As soon as Two Door Cinema Club’s set in the Mojave tent at Coachella 2011 ended, I promised myself that I would see them again. At the time, they were promoting their debut release, Tourist History.  I was admittedly not that familiar with their material (aside from singles they had released), and upon entering the aforementioned tent, I was probably more excited about the reprieve it offered from the sweltering Indio sun than I was for the band. However, I became acutely aware that I was witnessing something special during the first song of their set, and I spent the next 50 minutes grinning like an idiot and dancing giddily with my friends. Two Door Cinema Club’s set ended up being a surprising contender for my top five performances of the entire festival.

Fast-forward to the present day. Two Door Cinema Club has since put out their sophomore album, Beacon, which has performed admirably on album sales charts around the world. Corresponding with their newest release, the band announced an international tour with a stop in LA at The Hollywood Palladium. Given that I stand not-so-proudly at five feet and two inches, the gigantic, primarily-GA-with-an-unstrategically-placed-balcony Palladium is not my venue of choice in this fair city. Still, a night of standing on my tiptoes to see Two Door Cinema Club was obviously preferable to not seeing Two Door Cinema Club at all.

I arrived at The Palladium last Thursday shortly before 9. Unfortunately, due to a tragic “your name doesn’t seem to be on the list” situation that needed to be cleared up at the will call booth, I wasn’t able to catch the opening act, Friends, whose vocalist I had interviewed earlier last week. I did, however, make it inside the venue in time to witness the random (but kind of really awesome) Robert Miles/Darude old school trance party during the changeover set.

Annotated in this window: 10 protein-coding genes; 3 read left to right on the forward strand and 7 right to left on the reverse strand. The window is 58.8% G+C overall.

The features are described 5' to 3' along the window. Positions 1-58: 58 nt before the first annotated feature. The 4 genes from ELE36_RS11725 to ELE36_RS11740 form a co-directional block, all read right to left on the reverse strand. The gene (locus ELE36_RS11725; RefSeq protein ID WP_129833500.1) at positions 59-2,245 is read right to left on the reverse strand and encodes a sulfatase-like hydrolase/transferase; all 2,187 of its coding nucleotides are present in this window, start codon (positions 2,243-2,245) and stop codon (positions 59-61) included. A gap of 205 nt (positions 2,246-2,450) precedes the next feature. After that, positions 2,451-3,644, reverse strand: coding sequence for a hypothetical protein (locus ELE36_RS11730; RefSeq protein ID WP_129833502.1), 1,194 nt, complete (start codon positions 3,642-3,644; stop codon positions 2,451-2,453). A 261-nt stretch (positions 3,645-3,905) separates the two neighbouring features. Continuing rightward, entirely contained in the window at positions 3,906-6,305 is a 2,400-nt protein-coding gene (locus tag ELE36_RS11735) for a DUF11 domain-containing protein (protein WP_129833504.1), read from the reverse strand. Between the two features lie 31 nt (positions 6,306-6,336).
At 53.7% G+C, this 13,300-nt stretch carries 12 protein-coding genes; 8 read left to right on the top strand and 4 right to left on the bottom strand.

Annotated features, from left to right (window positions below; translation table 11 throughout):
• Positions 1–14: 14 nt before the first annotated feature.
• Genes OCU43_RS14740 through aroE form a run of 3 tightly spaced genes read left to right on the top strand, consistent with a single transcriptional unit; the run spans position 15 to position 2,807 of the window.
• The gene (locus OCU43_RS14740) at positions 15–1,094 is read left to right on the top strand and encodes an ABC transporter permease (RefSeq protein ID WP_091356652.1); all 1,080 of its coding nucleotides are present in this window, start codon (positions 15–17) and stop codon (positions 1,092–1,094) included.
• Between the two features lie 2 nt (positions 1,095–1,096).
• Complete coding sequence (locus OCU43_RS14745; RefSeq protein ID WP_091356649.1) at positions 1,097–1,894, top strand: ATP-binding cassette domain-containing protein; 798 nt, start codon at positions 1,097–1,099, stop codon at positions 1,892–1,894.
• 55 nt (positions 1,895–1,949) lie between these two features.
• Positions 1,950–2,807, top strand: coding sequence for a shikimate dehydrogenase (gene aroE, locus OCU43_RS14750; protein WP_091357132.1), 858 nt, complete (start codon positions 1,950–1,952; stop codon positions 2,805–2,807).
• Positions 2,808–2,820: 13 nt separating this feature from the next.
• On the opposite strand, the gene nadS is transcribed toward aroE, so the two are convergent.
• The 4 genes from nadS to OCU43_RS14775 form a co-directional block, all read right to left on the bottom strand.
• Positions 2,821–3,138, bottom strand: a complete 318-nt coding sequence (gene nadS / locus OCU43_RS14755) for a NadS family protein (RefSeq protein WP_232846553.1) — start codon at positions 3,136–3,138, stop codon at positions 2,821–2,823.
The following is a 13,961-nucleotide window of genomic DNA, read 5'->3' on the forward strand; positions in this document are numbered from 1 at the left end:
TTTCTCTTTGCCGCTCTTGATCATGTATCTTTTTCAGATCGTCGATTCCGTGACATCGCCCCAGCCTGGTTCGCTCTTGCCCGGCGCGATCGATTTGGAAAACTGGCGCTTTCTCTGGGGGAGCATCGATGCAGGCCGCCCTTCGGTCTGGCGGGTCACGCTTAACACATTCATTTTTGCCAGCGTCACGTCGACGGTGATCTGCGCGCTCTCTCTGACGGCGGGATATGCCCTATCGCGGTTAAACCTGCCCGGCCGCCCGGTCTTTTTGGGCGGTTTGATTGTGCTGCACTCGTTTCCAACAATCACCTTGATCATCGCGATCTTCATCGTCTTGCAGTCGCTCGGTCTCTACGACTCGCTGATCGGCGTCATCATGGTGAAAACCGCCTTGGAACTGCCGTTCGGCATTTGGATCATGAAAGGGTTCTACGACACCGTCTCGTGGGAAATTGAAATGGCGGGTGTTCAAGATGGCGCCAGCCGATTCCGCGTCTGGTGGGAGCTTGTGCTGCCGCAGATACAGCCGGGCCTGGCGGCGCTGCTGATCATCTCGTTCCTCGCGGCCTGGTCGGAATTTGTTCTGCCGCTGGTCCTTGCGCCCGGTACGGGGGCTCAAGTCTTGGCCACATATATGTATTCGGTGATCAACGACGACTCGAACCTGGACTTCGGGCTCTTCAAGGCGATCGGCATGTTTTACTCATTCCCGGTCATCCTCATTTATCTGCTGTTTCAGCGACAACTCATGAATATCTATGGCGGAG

The dimming lights and chorus of screaming girls signaled the beginning of Two Door Cinema Club’s set. They started the night with the lead single from Beacon, “Sleep Alone,” the first verse of which begins deceptively dreamily before the track launches into the driving guitar riffs of the second verse. The enamored shouts and flailing arms seemingly indicated the effectiveness of the opening track, and despite not being particularly fond of the song myself, I was pleased with its placement in the set.

Photo by Jamie Mah

“This Is The Life” has the distinction of being my favorite track from Tourist History, and I could not have been more happy with its live rendition, which was brought to life by Alex Trimble’s warm vocals. This was followed by “Wake Up,” a track that has since grown to be among my favorites from Beacon; it translated better than I had expected in a live setting thanks to guitarist Sam Halliday’s enthusiastic stylings. The band’s newest single, “Sun,” garnered a considerable amount of love from the audience, as did their infectiously danceable anthem “I Can Talk.”

Two Door Cinema Club’s encore set kicked off with my favorite track from Beacon, “Someday.” With its undeniably catchy chorus and addictive guitar riffs, it’s not surprising that this was my favorite song of the night. At the start of their final track, “What You Know,” Trimble elected to open with a slowed-down, acoustic version of the song’s chorus before Halliday launched into the distinctive opening riff. Venue-wide dance party ensued.

Throughout the set, Two Door Cinema Club’s frontman made it abundantly clear that they were very, very grateful as each song in the set was punctuated with an endearing “thank you so much.” Also abundantly clear was the band’s enormous legion of loyal fans, particularly of the female persuasion; my guess is this has a lot to do with Trimble’s unassuming charm. His humble nature is a stark contrast to the stereotypically bombastic rock star, but it suits the band’s feel-good melodies perfectly.

Two Door Cinema Club brought exactly what I was expecting to the table: accessible tunes, serious musical chops, and positive vibes. As far as I can predict, this is only the beginning for these formidable Irish rockers. I look forward to seeing how they continue to grow and evolve with their next release.

Photo by Jamie Mah

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